4. Create Facebook campaigns
For each segment, a target group is created in Facebook Ads. The target group is used to advertise to that particular group; for example, the Michigan survey link is only shown to people from Michigan. That way, we minimize the risk of people outside the segment responding (however, they can excluded later on by IP). At this stage, creating attractive ads help keeping the cost per response low.
5. Run until sample size is reached
The administrator observes the results and stops the data collection once a segment has reached the desired sample size. When all segments are ready, the data collection is stopped.
6. Verify data
Based on IP, we can filter out respondent who do not belong to our particular geographical segment (=state).
Ad clicks can be used to determine sample representativeness by other factors – in other words, we can use Facebook’s campaign reports to segment age and gender information. If a particular group is under-represented, we can correct by altering the targeting towards them and resume data collection. However, we can also accept the under-representation if we have no valid reference model as to voting behavior of the sub-segments. For example, millennials might be under-represented in our data, but this might correspond with their general voting behavior as well – if we assume survey response rate corresponds with voting rate of the segments, then there is no problem.
7. Analyze results
The analysis process is straight-forward:
segment-level results x weights = prediction outcome
For example, in the US presidential election, segment-level results would be each state (who polls highest in the state is the winner there) which would be multiplied by the share of electoral votes of each state. The candidate who gets at least 270 votes is the predicted winner.
Now, as for other methods, we can use behavioral data. I have previously argued behavioral data is a stronger indicator of future actions since it’s free from reporting bias. In other words, people say they do, but won’t end up doing. This is a very common problem, but in research and daily life.
To correct for that, we consider two approaches here:
1) The volume of likes method, which parallels a like to a vote (the more likes a candidate has in relation to another candidate, the more likely they are to win)
For this method to work, the “intensity of like”, i.e. its correlation to behavior should be determined, as not all likes are indicators of voting before. Likes don’t readily translate into votes, and there does not appear to be other information we can use to further examine their correlation (like is a like). We could, however, add contextual information of the person, or use rules such as “the more likes a person gives, the more likely (s)he is to vote for a candidate.”
Or, we could use another solution which I think is better:
2) Text analysis/mining
By analyzing social media comments of a person, we can better infer the intensity of their attitude towards a given topic (in this case, a candidate). If a person is using strongly positive vocabulary while referring to a candidate, then (s)he is more likely to vote for him/her than if the comments are negative or neutral. Notice that the mere positive-negative range is not enough, because positivity has degrees of intensity we have to consider. It is different to say “he is okay” than “omg he is god emperor”. The more excitement and associated feelings – which need to be carefully mapped and defined in the lexicon – a person exhibits, the more likely voting behavior is.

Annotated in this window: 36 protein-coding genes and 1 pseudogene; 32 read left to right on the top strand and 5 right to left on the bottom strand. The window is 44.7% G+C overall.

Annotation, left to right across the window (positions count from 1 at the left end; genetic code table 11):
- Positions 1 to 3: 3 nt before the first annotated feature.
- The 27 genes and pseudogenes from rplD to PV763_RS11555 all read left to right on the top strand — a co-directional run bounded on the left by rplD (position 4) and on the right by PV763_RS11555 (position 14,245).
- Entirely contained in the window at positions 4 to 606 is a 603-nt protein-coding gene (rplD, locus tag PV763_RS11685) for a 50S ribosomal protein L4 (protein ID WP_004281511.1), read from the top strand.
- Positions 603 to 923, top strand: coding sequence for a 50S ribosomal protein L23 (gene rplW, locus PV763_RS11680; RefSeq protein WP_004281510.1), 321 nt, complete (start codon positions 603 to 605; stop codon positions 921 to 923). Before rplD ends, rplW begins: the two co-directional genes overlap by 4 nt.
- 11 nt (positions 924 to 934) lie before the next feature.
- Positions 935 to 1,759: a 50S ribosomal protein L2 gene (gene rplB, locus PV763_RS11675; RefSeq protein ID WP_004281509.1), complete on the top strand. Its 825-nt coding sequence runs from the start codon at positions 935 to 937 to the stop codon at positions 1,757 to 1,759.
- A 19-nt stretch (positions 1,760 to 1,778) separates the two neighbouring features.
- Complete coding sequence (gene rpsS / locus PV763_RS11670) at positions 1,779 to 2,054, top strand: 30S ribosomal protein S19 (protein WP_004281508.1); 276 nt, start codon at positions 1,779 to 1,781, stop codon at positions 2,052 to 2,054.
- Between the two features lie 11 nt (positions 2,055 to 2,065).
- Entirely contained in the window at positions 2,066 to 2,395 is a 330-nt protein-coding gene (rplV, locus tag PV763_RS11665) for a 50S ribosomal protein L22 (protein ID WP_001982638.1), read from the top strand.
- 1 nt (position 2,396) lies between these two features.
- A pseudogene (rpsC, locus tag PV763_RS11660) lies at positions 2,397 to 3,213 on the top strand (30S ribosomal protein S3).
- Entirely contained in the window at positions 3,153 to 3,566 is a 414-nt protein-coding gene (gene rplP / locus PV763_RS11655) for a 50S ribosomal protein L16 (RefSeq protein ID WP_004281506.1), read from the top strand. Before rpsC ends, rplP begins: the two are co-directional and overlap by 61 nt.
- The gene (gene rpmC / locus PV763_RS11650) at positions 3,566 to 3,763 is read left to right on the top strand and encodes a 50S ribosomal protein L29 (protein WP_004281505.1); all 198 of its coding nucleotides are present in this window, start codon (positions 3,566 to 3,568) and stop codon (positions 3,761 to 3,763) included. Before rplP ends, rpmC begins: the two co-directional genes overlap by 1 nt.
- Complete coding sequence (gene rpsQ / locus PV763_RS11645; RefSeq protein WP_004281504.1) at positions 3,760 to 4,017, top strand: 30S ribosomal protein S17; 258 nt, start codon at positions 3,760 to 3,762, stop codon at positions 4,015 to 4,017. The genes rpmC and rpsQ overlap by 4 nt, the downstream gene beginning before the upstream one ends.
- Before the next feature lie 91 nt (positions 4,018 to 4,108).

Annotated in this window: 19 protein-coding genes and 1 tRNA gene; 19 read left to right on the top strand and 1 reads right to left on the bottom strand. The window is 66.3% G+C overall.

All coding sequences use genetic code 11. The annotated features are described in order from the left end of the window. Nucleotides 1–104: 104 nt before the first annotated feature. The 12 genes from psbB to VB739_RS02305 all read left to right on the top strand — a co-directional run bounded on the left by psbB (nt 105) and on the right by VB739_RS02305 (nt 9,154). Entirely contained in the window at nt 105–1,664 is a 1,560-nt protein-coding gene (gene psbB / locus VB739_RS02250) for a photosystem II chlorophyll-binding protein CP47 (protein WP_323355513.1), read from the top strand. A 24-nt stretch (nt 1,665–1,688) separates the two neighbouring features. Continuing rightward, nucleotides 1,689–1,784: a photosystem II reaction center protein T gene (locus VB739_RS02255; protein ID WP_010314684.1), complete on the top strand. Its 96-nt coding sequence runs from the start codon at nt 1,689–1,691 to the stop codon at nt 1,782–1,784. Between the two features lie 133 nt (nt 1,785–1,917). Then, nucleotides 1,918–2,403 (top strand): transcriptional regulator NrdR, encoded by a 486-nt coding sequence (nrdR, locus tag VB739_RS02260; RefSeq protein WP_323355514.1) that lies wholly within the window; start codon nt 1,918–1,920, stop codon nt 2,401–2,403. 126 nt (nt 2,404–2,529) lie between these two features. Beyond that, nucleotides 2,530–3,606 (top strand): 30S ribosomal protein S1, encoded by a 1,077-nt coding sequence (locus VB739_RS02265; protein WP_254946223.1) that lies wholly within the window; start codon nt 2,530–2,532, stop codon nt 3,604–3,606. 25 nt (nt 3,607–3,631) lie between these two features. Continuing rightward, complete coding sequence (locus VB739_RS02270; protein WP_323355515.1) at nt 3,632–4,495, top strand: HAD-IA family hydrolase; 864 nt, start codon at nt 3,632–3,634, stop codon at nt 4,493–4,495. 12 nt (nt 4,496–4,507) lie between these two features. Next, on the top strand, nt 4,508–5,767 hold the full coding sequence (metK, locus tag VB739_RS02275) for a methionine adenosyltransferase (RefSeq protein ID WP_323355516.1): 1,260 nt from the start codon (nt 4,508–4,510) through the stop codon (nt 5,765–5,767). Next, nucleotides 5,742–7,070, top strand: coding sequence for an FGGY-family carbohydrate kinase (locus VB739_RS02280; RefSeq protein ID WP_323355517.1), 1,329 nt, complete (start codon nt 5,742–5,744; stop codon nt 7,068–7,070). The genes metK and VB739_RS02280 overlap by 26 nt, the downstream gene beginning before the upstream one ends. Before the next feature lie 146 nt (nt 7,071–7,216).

As I mentioned, even this approach risks shortcoming of representativeness. First, the population on Facebook may not correspond with the population at large. It may be that the user base is skewed by age or some other factor. The choice of platform greatly influences the sample; for example, SnapChat users are on average younger than Facebook users, whereas Twitter users are more liberal. It is not clear whether Facebook’s user base represents a skewed sample or not. Second, the people voicing their opinions may be part of “vocal minority” as opposed to “silent majority”. In that case, we apply the logic of Gaussian standard distribution and assumed that the general population is more lenient to middle ground than the extremes — if, in addition, we would assume the central tendency to be symmetrical (meaning people in the middle are equally likely to tip into either candidate in a dual race), the analysis of extremes can still yield a valid prediction.
Another limitation may be that advertising targeting is not equivalent to random sampling, but has some kind of bias. That bias could emerge e.g. from 1) ad algorithm favoring a particular sub-set of the target group, i.e. showing more ads to them, whereas we would like to get all types of respondents; or 2) self-selection in which the respondents are of similar kind and again not representative to the population. Out of my head, I’d say number two is less of a problem because those people who show enough interest are also the ones who vote – remember, essentially we don’t need to care about the opinions of the people who don’t vote (that’s how elections work!). But number one could be a serious issue, because ad algorithm directs impressions based on responses and might identify some hidden pattern we have no control over. Basically, the only thing we can do is examine superficial segment information on the ad reports, and evaluate if the ad rotation was sufficient or not.
As both approaches – traditional polling and social media analysis – have their shortcomings and advantages, it might be feasible to combine the data under a mixed model which would factor in 1) count of likes, 2) count of comments with high affinity (=positive sentiment), and 3) polled preference data. A deduplicating process would be needed to not count twice those who liked and commented – this requires associating likes and comments to individuals. Note that the hybrid approach requires geographic information as well, because otherwise segmentation is diluted. Anyhow, taking user as the central entity could be a step towards determining voting propensity: